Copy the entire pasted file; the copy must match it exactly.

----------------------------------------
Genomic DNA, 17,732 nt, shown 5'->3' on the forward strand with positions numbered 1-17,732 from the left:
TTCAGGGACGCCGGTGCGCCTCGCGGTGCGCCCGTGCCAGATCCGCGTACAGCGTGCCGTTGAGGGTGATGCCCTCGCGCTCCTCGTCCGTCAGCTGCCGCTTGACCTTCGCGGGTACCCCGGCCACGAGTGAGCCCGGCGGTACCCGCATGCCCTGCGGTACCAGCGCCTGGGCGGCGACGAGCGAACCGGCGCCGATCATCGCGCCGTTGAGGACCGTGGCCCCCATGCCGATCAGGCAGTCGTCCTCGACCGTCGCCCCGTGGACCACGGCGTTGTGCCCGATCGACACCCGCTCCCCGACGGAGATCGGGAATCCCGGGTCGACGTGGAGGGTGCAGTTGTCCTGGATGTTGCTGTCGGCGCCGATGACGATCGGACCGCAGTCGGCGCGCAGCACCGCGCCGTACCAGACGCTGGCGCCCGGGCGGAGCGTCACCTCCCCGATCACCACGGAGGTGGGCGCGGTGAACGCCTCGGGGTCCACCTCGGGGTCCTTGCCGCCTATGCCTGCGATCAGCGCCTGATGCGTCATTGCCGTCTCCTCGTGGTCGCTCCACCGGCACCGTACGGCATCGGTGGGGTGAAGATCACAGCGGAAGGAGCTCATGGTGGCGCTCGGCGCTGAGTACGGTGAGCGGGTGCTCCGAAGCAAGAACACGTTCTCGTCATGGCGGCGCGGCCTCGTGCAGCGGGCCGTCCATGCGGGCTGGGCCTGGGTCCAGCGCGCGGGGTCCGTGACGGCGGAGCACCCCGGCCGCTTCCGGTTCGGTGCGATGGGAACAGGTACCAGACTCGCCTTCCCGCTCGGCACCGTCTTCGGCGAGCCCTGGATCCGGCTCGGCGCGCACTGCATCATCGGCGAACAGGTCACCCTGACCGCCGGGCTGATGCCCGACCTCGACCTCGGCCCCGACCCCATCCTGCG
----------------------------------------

Genomic DNA, 17,732 nt, shown 5'->3' on the forward strand with positions numbered 1-17,732 from the left:
TTCAGGGACGCCGGTGCGCCTCGCGGTGCGCCCGTGCCAGATCCGCGTACAGCGTGCCGTTGAGGGTGATGCCCTCGCGCTCCTCGTCCGTCAGCTGCCGCTTGACCTTCGCGGGTACCCCGGCCACGAGTGAGCCCGGCGGTACCCGCATGCCCTGCGGTACCAGCGCCTGGGCGGCGACGAGCGAACCGGCGCCGATCATCGCGCCGTTGAGGACCGTGGCCCCCATGCCGATCAGGCAGTCGTCCTCGACCGTCGCCCCGTGGACCACGGCGTTGTGCCCGATCGACACCCGCTCCCCGACGGAGATCGGGAATCCCGGGTCGACGTGGAGGGTGCAGTTGTCCTGGATGTTGCTGTCGGCGCCGATGACGATCGGACCGCAGTCGGCGCGCAGCACCGCGCCGTACCAGACGCTGGCGCCCGGGCGGAGCGTCACCTCCCCGATCACCACGGAGGTGGGCGCGGTGAACGCCTCGGGGTCCACCTCGGGGTCCTTGCCGCCTATGCCTGCGATCAGCGCCTGATGCGTCATTGCCGTCTCCTCGTGGTCGCTCCACCGGCACCGTACGGCATCGGTGGGGTGAAGATCACAGCGGAAGGAGCTCATGGTGGCGCTCGGCGCTGAGTACGGTGAGCGGGTGCTCCGAAGCAAGAACACGTTCTCGTCATGGCGGCGCGGCCTCGTGCAGCGGGCCGTCCATGCGGGCTGGGCCTGGGTCCAGCGCGCGGGGTCCGTGACGGCGGAGCACCCCGGCCGCTTCCGGTTCGGTGCGATGGGAACAGGTACCAGACTCGCCTTCCCGCTCGGCACCGTCTTCGGCGAGCCCTGGATCCGGCTCGGCGCGCACTGCATCATCGGCGAACAGGTCACCCTGACCGCCGGGCTGATGCCCGACCTCGACCTCGGCCCCGACCCCATCCTGCG